Free COVID-19 Guide for People with Disabilities from CWDO

Citizens With Disabilities – Ontario (CWDO)  is currently working on a Health Information and Support for Persons with Disabilities project with funding from the Canadian Red Cross. The purpose of this project is to improve the lives of people with disabilities by publishing and distributing a COVID-19 Guide for Persons with Disabilities.

CWDO’s COVID-19 Guide for Persons with Disabilities helps address the impacts of COVID-19 by providing information and community navigation, fostering social inclusion and learning, as well as health and hygiene tips.

If you are interested in receiving one or more CWDO COVID-19 Guides for People with Disabilities, please click here.

CWDO is a grassroots, nonprofit organization that actively promotes the rights, freedoms and responsibilities of persons with disabilities through community development, social action, and member support and referral. They’re primary activity is public education and awareness about the social and physical barriers that prevent the full inclusion of persons with disabilities in Ontario. CWDO acts on behalf of 2.6 million Ontarians who live with one or more disabilities and registered members reside in almost every electoral district in the province.

For more information, please visit the CWDO website

Statement by CILT’s Wendy Porch to Mark the International Day of People with Disabilities 2020

By Wendy Porch, Executive Director

Today is the UN’s International Day of People with Disabilities (IPDP). This is an important day to celebrate the accomplishments of disabled people, which are achieved despite living in a world that was not built for us. The theme for this year’s IDPD is “Building Back Better: toward a disability-inclusive, accessible and sustainable post COVID-19 World”.

The COVID-19 pandemic has disproportionately impacted the community of people with disabilities. We have seen the COVID-19 pandemic unearth ableist beliefs and structures. Unlike everyone else, people with disabilities in Ontario may be subject to a Triage Protocol that could see them de-prioritized for life-saving treatment in the event of a COVID-19 surge due only to having a disability.

Mobile COVID testing and flu shots for people with disabilities living in the community are not widely available. Access to PPE for people with disabilities who are not in receipt of community services remains difficult.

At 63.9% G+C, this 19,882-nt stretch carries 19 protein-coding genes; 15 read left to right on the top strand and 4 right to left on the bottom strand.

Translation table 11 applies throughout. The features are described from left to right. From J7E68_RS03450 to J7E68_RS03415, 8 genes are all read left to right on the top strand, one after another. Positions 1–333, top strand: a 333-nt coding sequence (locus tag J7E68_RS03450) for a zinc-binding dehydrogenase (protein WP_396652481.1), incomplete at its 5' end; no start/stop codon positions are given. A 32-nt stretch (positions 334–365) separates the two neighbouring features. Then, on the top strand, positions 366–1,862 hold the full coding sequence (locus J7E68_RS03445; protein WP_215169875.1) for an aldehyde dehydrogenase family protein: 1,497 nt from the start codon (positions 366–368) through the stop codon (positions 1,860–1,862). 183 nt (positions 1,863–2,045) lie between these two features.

In the City of Toronto, many of the initiatives rolled out to address COVID-19 were implemented without consultation with the community of people with disabilities. Many were not accessible.

CILT works to amplify the voices of people with disabilities.  We believe ‘Nothing About Us Without Us’ must also be the case for Building Back Better.

Help us to envision ‘a disability-inclusive, accessible and sustainable post COVID-19 World’  together through CILT’s IDPD Campaign starting today on Twitter and Facebook.

Throughout this week, CILT’s social media channels will feature videos from people with disabilities addressing the question “What does Build Back Better look like when it includes people with disabilities?”

Each day we feature a video produced by a person with a disability on topics of relevance to our community, including poverty, housing, healthcare and resilience.  We hope these videos help to elevate our voices and show that we have a lot to say about how ‘Build Back Better’ could be more inclusive of our community.

We encourage you to view, retweet and comment on these videos in the context of the IDPD and the UN’s goal to “Build Back Better”.  Add your voice to the discussion and help the world to see what we think an inclusive and accessible world, post COVID-19, looks like. Tag your posts with #IPDP2020 and #BuildInclusion to join in the conversation.

Wishing you and yours a glimpse of a post COVID world where we are all included.

For more information about CILT, please visit


Wendy Porch, M.Ed

Executive Director

Centre for Independent Living in Toronto (CILT)


Zoom Event – Inclusion Canada and People First Canada’s 11th Annual Federal Policy Forum on Inclusion

This year’s forum will explore how we can sustain and build on the learnings and innovations that have emerged in the midst of this pandemic to create the inclusive society we want to see. All panels include a series of interactive Q&As and perspectives of lived experience from people with an intellectual disability and families, as well as research and policy expertise from both government and community. Participants are welcome to join for all or some panels.

The event will take place on December 3, 2020 at 11am EST.

To register, please click here.

Virtual CART services and ASL will be available. Please inform of any access needs by requesting the Access Form. If you require additional information or supports to register, please contact .

Zoom Event – Alliance for Equality of Blind Canadians for International Day of Persons with Disabilities Conference